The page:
Los Angeles Clippers: With Chauncey Billups (Achilles) set to miss at least the first month of the season, the major training-camp battle was finding his replacement. Willie Green and Jamal Crawford were looked at the two most viable candidates. Crawford has made a decent career at being a sixth-man/third-guard and that looks like it will continue for the Clippers. Green started every preseason game in which he appeared and his previous experience with Chris Paul in New Orleans probably played a role in the decision to sign him. The major players off the Clippers bench will be Crawford, Lamar Odom, Grant Hill, Eric Bledsoe and Matt Barnes. Hill (back) and Odom (knee) have been hurt, while Odom showed up needing to be in better condition.

Los Angeles Lakers: There wasn’t much of a battle going in Laker Town – unless you count the battle to stay healthy. Kobe Bryant’s been dealing with foot and shoulder injuries, while Dwight Howard (back) didn’t play until the team’s sixth preseason game. The starting five is set, with Steve Nash at point guard, Bryant at shooting guard, Metta World Peace at small forward, Pau Gasol at power forward and Howard. The Lakers were looking to sort out the rotation pieces. Antawn Jamison, who struggled with his shot in the preseason, will back up at small forward. And it looks like Jodie Meeks will join him to be part of the scoring mix on the second unit. Steve Blake will back up Nash at point guard. The Lakers were hoping to get Jordan Hill a lot of minutes, but was sidelined and missed five games with a herniated disc. He finished the exhibition season with a nice two-game run and will be the primary big-man backup. Head coach Mike Brown intends to have either Gasol or Howard or both on the floor at all times.

Memphis Grizzlies: The Grizzlies’ starting five was settled before training camp started, so it was all about which bench players would emerge. The bench has been an Achilles’ heel during the Memphis’ recent run of success. Marresse Speights and Darrel Arthur (when he returns from a leg injury) will back up front-court starters Zach Randolph and Marc Gasol. Free-agent acquisition Jerryd Bayless backs up at point guard. That leaves head coach Lionel Hollins a choice between Quincy Pondexter and Wayne Ellington as the backup to Tony Allen at shooting guard. There wasn’t much separating the two players when looking at the preseason stats. Either has the ability to hit from long range and the relative success of each player’s jump shot will determine their usage.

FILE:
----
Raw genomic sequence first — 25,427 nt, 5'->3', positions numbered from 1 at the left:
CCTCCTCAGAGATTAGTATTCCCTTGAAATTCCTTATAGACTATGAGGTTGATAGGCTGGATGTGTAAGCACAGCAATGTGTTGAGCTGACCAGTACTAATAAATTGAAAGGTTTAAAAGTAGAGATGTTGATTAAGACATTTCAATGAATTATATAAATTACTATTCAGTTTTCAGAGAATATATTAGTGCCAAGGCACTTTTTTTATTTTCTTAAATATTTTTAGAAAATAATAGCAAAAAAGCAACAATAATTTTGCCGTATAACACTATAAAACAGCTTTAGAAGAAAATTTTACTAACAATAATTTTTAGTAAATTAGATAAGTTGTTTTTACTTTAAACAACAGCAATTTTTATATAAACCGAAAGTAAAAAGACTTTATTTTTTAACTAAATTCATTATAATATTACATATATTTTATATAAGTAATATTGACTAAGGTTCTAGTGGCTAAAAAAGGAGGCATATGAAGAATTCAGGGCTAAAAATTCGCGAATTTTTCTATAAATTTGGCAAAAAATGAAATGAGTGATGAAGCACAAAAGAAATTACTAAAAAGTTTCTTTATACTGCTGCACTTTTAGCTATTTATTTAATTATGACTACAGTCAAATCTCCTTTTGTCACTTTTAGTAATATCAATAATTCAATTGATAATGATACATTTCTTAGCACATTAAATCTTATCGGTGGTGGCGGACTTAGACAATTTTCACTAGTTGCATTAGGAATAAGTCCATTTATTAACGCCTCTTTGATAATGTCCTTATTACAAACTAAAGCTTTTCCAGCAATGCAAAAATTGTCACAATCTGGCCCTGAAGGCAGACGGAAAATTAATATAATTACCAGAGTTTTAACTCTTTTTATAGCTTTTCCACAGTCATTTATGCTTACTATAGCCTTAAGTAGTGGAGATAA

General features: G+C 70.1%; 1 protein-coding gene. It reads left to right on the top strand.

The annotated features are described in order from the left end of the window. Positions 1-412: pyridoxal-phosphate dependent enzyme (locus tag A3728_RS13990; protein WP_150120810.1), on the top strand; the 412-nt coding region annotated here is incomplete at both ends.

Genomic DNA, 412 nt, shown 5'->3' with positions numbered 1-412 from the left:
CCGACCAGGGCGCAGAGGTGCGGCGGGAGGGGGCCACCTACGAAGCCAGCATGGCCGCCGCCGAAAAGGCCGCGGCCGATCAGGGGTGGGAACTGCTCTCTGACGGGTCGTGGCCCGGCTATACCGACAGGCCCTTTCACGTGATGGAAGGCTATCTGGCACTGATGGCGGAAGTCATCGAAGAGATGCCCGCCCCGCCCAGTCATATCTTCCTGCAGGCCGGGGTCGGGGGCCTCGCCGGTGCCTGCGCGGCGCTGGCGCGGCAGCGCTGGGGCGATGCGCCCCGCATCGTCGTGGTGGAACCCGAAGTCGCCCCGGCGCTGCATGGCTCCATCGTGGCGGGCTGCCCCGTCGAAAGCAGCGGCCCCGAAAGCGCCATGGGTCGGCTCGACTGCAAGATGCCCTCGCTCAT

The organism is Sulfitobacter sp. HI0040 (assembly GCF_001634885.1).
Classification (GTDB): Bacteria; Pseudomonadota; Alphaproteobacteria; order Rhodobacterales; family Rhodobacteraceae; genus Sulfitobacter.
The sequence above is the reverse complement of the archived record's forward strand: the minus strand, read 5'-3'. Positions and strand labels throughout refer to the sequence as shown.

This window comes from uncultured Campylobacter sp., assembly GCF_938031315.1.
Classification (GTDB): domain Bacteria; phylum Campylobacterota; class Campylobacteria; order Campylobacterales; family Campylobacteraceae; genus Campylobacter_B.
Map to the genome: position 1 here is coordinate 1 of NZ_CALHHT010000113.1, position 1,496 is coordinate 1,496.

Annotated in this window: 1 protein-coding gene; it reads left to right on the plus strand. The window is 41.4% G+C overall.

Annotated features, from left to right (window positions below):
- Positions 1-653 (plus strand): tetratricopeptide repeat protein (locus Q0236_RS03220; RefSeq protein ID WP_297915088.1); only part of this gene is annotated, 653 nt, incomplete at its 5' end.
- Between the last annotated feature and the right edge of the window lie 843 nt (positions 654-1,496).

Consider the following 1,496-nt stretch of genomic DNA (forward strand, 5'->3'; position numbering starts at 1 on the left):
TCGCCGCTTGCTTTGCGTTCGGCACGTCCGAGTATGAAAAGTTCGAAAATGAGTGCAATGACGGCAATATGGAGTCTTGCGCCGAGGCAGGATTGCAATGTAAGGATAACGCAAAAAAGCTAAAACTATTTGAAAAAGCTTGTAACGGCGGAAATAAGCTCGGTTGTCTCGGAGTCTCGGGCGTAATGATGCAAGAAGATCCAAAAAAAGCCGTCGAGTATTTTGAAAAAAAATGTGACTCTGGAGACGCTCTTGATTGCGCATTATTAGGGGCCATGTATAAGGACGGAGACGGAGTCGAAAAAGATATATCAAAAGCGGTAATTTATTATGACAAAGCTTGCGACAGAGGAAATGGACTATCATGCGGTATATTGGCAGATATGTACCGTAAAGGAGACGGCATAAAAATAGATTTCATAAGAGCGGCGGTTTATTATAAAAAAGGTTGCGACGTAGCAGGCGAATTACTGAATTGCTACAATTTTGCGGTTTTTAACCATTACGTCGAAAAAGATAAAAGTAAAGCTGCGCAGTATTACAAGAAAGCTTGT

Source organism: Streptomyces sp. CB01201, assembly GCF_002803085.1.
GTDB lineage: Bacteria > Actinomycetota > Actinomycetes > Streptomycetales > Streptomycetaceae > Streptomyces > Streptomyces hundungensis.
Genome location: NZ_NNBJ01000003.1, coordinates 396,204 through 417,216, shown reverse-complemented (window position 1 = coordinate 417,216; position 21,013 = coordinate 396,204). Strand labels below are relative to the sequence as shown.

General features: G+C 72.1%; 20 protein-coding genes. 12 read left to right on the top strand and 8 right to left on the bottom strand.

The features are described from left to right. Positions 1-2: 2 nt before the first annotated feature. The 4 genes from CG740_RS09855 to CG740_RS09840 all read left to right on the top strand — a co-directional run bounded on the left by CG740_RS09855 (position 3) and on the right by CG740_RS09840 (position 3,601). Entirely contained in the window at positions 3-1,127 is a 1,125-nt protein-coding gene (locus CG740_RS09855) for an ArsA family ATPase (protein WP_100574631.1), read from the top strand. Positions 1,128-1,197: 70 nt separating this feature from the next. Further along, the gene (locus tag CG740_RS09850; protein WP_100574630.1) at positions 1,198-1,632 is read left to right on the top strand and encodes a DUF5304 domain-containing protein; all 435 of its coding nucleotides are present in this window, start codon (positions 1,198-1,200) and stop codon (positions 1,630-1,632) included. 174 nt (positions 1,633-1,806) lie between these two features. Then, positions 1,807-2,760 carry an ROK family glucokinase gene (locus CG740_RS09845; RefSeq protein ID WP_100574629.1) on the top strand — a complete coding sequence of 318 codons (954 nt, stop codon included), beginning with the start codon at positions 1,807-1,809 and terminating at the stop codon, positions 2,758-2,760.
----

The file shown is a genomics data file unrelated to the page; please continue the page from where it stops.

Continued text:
Miami Heat: The Heat were looking to develop subordinate pieces around their big stars with a little impact on the starting lineup. Chris Bosh, who’s been a power forward for much of his career, started at center in all eight preseason games with Shane Battier at power forward. Whether it’s Battier or Udonis Haslem who starts at the four, it doesn’t really matter much when LeBron James and Dwyane Wade are on the team. They’ll get the backup minutes at both forward spots while Haslem can serve as a center in a small lineup. Ray Allen, Miami’s marquee addition in the offseason, didn’t shoot well during the preseason and has admitted to some soreness in his ankle.

Milwaukee Bucks: The major battle in the Bucks’ camp is at small forward, where second-year man Tobias Harris and 11-year man Mike Dunleavy Jr. fought it out for the right to fill in for Luc Richard Mbah a Moute, who does not have a set timetable to return from a knee injury. Harris started all eight preseason games and appears to be a lock to open the season as the starting three. The 2011 first-round pick was a bit player in his lockout-shortened rookie season, but is participating in his first full training camp. He’s shown bits of offensive upside and has an opportunity to take the job full time, even when Mbah a Moute returns. Samuel Dalembert should open as the starting center, but the Bucks have a few bigs in reserve, including Joel Przybilla, Epke Udoh, Larry Sanders and rookie John Henson. Milwaukee will go as far as the back-court of Brandon Jennings and Monta Ellis takes them, though neither guard shot very well in the preseason.